Introduction

As in any disruptive technology introduced to a profession, the education lags far behind the technological advance. This is especially true of cone beam imaging. Dentists and dental professionals are quick to grasp the advantages and applications of using cone beam technology but, once adopted, often make the following statements:

These images are great, but what am I looking at? and

Where can I get more information on interpreting the scan?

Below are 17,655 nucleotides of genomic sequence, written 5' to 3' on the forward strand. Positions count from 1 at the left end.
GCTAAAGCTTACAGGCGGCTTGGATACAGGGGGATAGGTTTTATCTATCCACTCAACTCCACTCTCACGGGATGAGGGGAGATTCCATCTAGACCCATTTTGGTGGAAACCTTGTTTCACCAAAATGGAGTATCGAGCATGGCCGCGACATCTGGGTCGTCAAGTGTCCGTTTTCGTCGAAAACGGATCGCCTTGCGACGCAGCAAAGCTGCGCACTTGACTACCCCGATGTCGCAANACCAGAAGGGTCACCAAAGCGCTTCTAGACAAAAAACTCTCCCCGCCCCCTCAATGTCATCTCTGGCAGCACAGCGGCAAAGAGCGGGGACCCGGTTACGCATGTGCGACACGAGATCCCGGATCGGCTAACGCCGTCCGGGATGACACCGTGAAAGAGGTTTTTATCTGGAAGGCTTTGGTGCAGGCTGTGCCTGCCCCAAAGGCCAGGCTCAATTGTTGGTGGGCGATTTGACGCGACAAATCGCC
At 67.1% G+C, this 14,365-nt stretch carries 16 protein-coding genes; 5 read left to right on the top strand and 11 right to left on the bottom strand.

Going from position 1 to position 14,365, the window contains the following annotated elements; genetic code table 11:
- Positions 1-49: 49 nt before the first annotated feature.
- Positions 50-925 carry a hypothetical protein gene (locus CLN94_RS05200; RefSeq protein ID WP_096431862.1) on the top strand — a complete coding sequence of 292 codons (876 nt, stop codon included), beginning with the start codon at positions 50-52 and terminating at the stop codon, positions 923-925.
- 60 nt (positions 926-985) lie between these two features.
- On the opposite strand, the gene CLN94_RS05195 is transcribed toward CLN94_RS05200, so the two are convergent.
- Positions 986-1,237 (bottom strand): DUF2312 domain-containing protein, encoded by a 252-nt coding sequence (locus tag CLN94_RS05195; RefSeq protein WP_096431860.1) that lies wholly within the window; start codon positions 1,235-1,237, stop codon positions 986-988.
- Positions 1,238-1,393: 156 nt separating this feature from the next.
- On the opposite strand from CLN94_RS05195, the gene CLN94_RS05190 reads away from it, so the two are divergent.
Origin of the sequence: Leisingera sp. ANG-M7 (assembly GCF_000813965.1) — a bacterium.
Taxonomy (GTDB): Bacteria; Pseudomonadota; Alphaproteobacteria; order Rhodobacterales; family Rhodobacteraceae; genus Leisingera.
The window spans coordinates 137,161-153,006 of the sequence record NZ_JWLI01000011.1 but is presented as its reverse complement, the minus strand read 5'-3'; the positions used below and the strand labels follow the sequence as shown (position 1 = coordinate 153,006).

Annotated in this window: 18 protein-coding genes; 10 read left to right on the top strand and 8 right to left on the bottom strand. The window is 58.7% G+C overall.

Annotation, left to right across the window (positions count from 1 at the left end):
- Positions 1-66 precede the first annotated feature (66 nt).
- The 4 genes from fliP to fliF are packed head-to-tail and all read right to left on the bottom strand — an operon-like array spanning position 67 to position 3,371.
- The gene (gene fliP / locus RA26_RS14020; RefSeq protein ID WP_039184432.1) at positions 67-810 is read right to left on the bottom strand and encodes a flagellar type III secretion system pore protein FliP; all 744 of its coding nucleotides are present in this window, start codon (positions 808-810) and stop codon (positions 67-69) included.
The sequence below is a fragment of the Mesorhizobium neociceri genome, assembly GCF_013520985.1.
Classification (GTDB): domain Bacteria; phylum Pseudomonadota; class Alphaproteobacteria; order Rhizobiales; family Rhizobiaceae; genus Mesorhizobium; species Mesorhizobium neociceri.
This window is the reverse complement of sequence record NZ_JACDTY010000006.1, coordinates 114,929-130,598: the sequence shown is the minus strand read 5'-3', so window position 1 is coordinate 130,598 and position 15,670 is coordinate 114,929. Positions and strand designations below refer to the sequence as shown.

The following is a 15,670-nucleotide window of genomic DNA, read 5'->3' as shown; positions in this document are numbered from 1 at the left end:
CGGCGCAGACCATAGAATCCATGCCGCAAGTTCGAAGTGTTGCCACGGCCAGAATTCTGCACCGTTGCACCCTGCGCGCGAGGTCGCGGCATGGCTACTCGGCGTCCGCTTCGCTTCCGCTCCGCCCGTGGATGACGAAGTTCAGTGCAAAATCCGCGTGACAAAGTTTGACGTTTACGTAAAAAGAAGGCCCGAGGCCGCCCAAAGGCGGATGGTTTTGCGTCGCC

Unfortunately, there is no easy answer and no quick way for dentists to re-educate themselves. Understanding CBCT takes time and effort and even some guidance. Manufacturers, also quick to understand the popularity of this technology, often fail to provide even the basic education that is necessary so that clinicians do not inadvertently cause harm to patients. Reporting the findings in a CBCT volume is probably the most essential process in the total diagnostic evaluation of a patient, even if it is something as simple as implant planning. Dentists and dental specialists must not be caught in the trap of only looking at the data they are interested in, such as an impacted tooth or implant site evaluation or characterization of some pathologic entity that they found in another radiograph. They must examine all the data in the scan and must do so in a systematic and somewhat regimented fashion.